The looming flu season is shaping up to be among the worst in 15 years, according to health officials who say an unforeseen mutation in this season’s dominant flu strain could mean more severe illnesses, hospitalizations and even deaths. The most common virus detected since October has been influenza A H3N2, the foremost strain in the three deadliest flu seasons since 2000, according to the U.S. Centers for Disease Control and Prevention.

To make matters worse, health experts warn that the flu vaccine developed for the 2014-2015 flu season will not protect against so-called drift viruses – versions of H3N2 that are slightly genetically different from the main virus – meaning the vaccine may not be as effective a shield as hoped. Half of the H3N2 viruses confirmed so far by the health agency were drift viruses.

“Whenever we have a season with the H3N2 virus we see a lot of hospitalizations,” Mary DiOrio, medical director of the Ohio Department of Health, told The Blade. “It’s too early to say what role the drift will play in the whole season but it’s definitely concerning.”

The virus’ ability to mutate and the difficulty in predicting those mutations are largely the reason health experts expect a more severe 2014-2015 flu season. Flu viruses are characteristically different each year in part because every time the virus replicates there’s a chance for it to change, whether slightly or in a big way. “Antigenic drift is when these changes happen slowly over time,” according to the U.S. Department of Health and Human Services. Because these changes occur regularly, human immune systems cannot recognize the virus from one year to the next. Developing an annual flu vaccine at the onset of a flu season involves following seasonal trends and field tests, but also a bit of guess work, health officials have said. Sometimes, it’s simply not a good match.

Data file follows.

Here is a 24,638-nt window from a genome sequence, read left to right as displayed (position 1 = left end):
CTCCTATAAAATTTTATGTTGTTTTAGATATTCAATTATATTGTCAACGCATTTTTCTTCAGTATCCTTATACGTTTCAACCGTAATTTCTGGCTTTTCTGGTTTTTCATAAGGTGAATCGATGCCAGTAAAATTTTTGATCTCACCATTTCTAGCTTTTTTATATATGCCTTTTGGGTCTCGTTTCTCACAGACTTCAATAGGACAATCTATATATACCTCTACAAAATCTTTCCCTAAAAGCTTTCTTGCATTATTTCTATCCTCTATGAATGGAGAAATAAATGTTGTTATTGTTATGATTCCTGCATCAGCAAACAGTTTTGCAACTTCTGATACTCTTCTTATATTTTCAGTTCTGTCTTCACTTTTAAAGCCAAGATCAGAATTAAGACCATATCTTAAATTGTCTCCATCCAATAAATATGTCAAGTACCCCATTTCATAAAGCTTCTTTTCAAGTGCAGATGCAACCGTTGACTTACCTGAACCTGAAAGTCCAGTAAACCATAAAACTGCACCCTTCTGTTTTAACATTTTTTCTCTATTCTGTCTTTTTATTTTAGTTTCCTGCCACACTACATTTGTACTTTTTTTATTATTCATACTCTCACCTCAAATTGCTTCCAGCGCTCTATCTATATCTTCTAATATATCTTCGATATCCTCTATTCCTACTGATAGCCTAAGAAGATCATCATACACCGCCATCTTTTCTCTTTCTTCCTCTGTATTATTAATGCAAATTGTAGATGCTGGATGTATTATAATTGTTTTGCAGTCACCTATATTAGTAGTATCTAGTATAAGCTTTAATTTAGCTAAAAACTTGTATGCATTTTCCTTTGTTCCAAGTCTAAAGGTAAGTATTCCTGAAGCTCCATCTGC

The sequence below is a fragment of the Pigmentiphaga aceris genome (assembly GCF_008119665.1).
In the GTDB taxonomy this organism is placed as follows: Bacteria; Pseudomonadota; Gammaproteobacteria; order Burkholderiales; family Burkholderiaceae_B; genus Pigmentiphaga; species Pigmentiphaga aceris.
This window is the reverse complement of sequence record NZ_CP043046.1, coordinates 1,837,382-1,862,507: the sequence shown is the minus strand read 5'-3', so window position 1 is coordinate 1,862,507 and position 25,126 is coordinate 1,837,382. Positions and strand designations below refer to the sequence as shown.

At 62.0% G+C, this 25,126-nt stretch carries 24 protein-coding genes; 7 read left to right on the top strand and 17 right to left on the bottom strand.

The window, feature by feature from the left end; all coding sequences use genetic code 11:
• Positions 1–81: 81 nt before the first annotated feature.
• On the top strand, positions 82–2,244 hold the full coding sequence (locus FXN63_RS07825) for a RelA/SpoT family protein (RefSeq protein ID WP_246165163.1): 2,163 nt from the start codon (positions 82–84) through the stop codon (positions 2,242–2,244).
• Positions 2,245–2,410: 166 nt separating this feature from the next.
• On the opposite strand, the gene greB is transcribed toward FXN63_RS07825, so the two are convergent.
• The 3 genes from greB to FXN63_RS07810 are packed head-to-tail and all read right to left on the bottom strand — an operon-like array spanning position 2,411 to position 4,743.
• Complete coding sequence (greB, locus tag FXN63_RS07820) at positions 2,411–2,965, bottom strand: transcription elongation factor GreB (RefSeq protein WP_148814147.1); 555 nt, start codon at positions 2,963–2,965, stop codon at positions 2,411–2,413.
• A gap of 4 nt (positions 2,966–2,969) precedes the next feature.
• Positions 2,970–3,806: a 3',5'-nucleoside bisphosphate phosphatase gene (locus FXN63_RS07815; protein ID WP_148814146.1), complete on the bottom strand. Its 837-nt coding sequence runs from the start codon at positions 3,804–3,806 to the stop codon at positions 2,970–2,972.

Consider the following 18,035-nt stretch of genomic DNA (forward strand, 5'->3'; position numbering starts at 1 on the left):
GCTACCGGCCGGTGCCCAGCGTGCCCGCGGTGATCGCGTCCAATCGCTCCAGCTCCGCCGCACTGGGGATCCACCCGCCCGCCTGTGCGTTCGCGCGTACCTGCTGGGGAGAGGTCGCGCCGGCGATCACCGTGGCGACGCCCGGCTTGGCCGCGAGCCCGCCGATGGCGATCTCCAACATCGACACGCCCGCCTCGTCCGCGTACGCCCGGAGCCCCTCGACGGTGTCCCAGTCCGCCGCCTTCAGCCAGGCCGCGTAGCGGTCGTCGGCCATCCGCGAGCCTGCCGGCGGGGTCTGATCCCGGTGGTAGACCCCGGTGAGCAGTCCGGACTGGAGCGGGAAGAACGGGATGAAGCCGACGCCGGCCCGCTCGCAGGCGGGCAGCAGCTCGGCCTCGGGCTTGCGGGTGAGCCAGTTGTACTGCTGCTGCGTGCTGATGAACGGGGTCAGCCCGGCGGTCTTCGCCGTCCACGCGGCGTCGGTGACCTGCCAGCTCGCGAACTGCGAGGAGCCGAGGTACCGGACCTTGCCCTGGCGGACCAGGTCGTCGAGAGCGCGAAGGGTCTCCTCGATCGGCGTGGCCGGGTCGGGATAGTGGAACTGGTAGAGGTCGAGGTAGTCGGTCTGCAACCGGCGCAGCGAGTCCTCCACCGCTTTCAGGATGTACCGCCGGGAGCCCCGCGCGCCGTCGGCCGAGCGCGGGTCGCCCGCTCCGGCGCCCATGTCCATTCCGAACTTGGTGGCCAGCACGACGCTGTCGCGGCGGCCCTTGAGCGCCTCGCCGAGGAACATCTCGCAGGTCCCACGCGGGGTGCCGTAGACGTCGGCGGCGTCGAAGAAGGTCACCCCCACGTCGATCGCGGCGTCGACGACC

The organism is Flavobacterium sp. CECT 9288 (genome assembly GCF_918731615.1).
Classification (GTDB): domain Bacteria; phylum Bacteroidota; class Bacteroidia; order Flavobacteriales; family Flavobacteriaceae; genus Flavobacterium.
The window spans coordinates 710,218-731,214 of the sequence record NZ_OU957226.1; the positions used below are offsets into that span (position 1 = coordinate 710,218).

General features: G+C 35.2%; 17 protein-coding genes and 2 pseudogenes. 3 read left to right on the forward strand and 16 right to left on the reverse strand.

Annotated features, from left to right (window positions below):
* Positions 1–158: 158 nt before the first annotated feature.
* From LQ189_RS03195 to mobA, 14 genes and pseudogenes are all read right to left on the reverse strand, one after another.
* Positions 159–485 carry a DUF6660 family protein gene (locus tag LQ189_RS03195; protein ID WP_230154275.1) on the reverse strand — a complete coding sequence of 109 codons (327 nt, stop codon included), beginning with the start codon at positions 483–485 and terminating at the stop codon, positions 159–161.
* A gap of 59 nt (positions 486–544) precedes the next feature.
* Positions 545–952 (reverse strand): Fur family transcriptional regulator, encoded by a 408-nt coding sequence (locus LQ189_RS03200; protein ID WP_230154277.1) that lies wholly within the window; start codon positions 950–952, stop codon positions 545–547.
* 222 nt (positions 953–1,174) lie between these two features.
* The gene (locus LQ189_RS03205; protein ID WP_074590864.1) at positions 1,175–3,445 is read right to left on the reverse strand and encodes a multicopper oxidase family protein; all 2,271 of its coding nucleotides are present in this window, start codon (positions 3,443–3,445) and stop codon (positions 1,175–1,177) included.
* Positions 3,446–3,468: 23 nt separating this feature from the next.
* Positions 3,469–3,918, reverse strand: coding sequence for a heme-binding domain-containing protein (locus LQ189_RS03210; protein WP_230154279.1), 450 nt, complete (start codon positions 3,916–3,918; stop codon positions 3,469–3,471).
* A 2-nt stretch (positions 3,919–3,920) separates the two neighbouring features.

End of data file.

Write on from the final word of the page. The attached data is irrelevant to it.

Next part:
"We can't always predict why there is more flu one year and why it may be more severe," Lieske Giese, director of the Eau Claire City-County Health Department in Wisconsin, told WEAU. "We know that now this H3N2 version is slightly different than what the vaccine is protecting against. So there is likelihood that we are seeing more flu partly because the vaccine isn't fully protected this year."

Health officials still “strongly” recommend getting vaccinated, Joseph Bresee, head of the CDC’s influenza department, said in a statement. “Vaccination has been found to provide some protection against drifted viruses in past seasons. Also, vaccination will offer protection against other flu viruses that may become more common later in the season.” Flu seasons typically start in November and end in May.

Influenza is directly linked to hundreds of deaths and thousands of hospitalizations in the U.S. every year, according to the CDC. People 65 years and older are particularly vulnerable to the virus, with about 90 percent of seasonal flu deaths occurring in that age group.